Green shoe like the adjacent picture is not a type or color of a shoe, but is a smart option which at times helps the companies in stabilizing their share prices after the IPO. This can be used just when the company gets listed in the stock exchange.
Green shoe option is nothing but allocating more shares than that mentioned in the issue, with an upper cap of 15% of the issue size. This helps in preventing the stock from the speculative forces, thereby keeping it close to the issue price. Point to note is that this is not a sure shot solution for removing the speculative forces, but is just an option that a company can use and reduce such effects. The entire procedure is mentioned below.
Whenever a company files for an IPO, it decides a day for listing on the stock exchange. On this day, the stock starts trading on the exchange. There are chances that the stock is listed at a price lower than the issue price, which has been happening with companies that are getting listed recently. There might be many reasons behind this like low valuation of the company, speculation, weakening market etc. To reduce the effect of such forces, SEBI included this option in the Indian Capital Markets. Most important point to note is that this option can only be used in case of an IPO and not for subsequent issues.
In order to utilize this option, the company has to appoint one of the lead managers as the IPO Stabilizing Agent (SA). As the name suggests, this Stabilizing agent is responsible for stabilizing the prices, once the stock gets listed at the stock exchange. As obvious as it may seem, the SA has to interfere only when the prices fall below the issue price.
For this purpose, the SA enters into an agreement with the promoters, who in-turn lend their shares to the SA. Generally the promoter with the maximum shares is approached. These shares should not be more than 15% of the total issue size. This agreement has to be mentioned in the DRHP (Draft RHP), RHP (Red Herring Prospectus) and the final prospectus.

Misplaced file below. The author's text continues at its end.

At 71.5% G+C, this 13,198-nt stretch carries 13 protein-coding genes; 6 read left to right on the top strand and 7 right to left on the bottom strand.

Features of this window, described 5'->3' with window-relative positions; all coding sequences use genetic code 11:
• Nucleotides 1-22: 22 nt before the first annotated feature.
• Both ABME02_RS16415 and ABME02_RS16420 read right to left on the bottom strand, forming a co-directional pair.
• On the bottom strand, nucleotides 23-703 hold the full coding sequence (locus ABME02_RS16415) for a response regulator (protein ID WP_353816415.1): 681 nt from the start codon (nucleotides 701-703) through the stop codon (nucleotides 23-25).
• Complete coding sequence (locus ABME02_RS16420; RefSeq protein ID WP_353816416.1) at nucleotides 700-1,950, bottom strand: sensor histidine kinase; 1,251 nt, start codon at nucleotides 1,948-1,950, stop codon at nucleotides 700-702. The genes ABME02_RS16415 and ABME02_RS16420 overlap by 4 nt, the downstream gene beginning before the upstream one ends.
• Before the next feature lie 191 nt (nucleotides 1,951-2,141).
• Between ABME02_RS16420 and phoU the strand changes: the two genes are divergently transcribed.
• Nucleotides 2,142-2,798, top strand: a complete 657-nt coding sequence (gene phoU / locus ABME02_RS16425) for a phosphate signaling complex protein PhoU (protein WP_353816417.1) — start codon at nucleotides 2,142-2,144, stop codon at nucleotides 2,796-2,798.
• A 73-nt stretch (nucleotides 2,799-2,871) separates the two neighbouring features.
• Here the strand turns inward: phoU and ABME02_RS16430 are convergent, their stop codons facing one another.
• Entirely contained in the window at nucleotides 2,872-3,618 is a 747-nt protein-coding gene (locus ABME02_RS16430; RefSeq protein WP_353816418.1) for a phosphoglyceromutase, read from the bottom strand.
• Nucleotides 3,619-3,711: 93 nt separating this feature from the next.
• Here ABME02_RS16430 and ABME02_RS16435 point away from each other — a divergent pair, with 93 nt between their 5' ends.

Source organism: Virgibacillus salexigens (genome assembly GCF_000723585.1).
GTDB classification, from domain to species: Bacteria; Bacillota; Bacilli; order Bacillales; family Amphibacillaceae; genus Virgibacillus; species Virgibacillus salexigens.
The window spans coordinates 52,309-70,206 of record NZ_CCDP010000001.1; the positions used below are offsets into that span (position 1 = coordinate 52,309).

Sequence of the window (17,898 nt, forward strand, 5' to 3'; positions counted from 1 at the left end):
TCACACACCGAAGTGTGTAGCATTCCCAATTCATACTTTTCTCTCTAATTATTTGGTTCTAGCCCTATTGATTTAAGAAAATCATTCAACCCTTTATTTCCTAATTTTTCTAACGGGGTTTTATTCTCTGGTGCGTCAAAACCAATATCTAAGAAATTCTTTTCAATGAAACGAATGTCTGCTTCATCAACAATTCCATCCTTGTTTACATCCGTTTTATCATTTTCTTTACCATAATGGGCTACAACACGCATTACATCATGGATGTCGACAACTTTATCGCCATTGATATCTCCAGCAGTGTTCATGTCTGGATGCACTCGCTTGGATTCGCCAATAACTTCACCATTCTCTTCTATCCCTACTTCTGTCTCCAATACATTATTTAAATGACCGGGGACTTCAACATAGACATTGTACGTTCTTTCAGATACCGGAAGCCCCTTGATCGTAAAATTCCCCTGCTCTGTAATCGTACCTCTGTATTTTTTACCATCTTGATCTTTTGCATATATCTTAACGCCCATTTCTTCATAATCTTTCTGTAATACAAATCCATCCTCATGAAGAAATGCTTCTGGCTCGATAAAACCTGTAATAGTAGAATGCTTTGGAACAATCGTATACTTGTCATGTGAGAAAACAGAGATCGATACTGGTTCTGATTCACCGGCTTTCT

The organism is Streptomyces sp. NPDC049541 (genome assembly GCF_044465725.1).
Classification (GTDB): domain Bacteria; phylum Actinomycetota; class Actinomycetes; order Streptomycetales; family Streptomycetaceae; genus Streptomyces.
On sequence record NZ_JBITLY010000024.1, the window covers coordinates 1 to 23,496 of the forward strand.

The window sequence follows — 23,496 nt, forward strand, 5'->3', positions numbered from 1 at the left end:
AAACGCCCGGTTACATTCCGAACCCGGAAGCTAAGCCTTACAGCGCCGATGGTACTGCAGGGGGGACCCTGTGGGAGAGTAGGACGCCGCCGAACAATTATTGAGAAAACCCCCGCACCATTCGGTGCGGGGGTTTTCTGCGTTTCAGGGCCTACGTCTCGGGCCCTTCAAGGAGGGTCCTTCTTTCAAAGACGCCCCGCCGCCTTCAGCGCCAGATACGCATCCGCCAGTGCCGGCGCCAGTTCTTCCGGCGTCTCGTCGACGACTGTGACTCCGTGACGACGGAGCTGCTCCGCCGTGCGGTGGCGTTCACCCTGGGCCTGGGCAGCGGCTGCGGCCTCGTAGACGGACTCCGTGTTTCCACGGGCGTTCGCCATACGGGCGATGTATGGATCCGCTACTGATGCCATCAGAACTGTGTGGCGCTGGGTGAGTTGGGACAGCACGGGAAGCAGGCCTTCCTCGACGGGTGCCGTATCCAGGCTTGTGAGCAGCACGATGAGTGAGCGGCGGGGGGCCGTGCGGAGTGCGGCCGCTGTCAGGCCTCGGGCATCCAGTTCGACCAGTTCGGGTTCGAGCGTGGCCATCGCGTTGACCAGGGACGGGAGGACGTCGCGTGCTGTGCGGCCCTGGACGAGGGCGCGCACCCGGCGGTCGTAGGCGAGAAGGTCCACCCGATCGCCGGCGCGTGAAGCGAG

IPO Stabilizing Agent, after taking these shares, includes them with the shares under the IPO, thereby increasing the number of shares available to public. As such no discretion is maintained between borrowed shares and the fresh shares. The only difference maintained is that the money raised from selling the borrowed shares (of the promoters) is kept in a separate bank account, generally referred as the GSO bank account.
When the shares are listed at a price quite lower than the issue price, the SA buys some shares from the market using the money from the GSO bank account. The SA can buy the shares within 30 days starting from the listing date. With the help of these operations, the SA tries to stabilize the share prices. Shares when bought are returned back to promoters. It is the responsibility of the SA to decide the time of buying the shares, the quantity and the price. The entire idea behind this mechanism is that by putting excess shares in the market, the factors that skew the prices can be controlled.
It is also possible that the share prices rise above the listing price; in that case the SA does not buy any shares. In order to return the shares to the lenders (promoters), the company issues new set of shares equal to that borrowed by the SA; therefore compensating the lenders for the shares. Below mentioned is an example, which will make the above procedure clear.
Suppose the company has filed an IPO to issue 1,00,000 shares with a Green shoe option of 10,000 shares (10% of the total issue). Therefore issuing a total of 1,10,000 shares, with a face value of Rs. 10 each. Once the issue is subscribed, all the shares are allotted to the applicants. The following two cases may arise after the stock is listed on the stock exchange.
- Case 1: Share Price falls below the issue price – In such a case, the SA will buy the shares, at its discretion, from the market to stabilize the price levels. This again leads to two sub-cases, which are as given below.
- Sub-case 1: SA doesn’t buy all the borrowed shares – It is possible that the SA doesn’t buy all the shares that it borrowed from the promoters. In such a case, the bought shares are returned back to the promoters. The company issues further fresh shares, equal to the number that are still to be given back to the promoters, and returns them to the promoter. Suppose the SA bought 2500 shares out of the total 10,000 borrowed shares. In that case, the company issues 7500 (10000-2500) shares to the promoters. Therefore the total shares issued by the company are 107500 (1,00,000 under the issue and 7500 under the green shoe option).
- Sub-case 2: SA buys back all the shares – This case is very simple, as all the borrowed shares are bought from the market and are returned back to the promoters. Therefore, the total shares issued by the company are 1,00,000 (under the issue).
- Case 2: Share price rises above the issue price – In such a case, the option is not exercised and thus no shares are bought back from the market. After the stabilization period (generally of 30 days) is over, the company issues fresh shares for the promoters. Therefore, the total shares issued are 1,10,000.
This option has a major benefit of reducing the overall risk for the company while going for an IPO. It also gives buying power to the underwriter, without the risk of having to buy stock if the price rises. Further, the option keeps the price stable, benefitting both the company and the investors.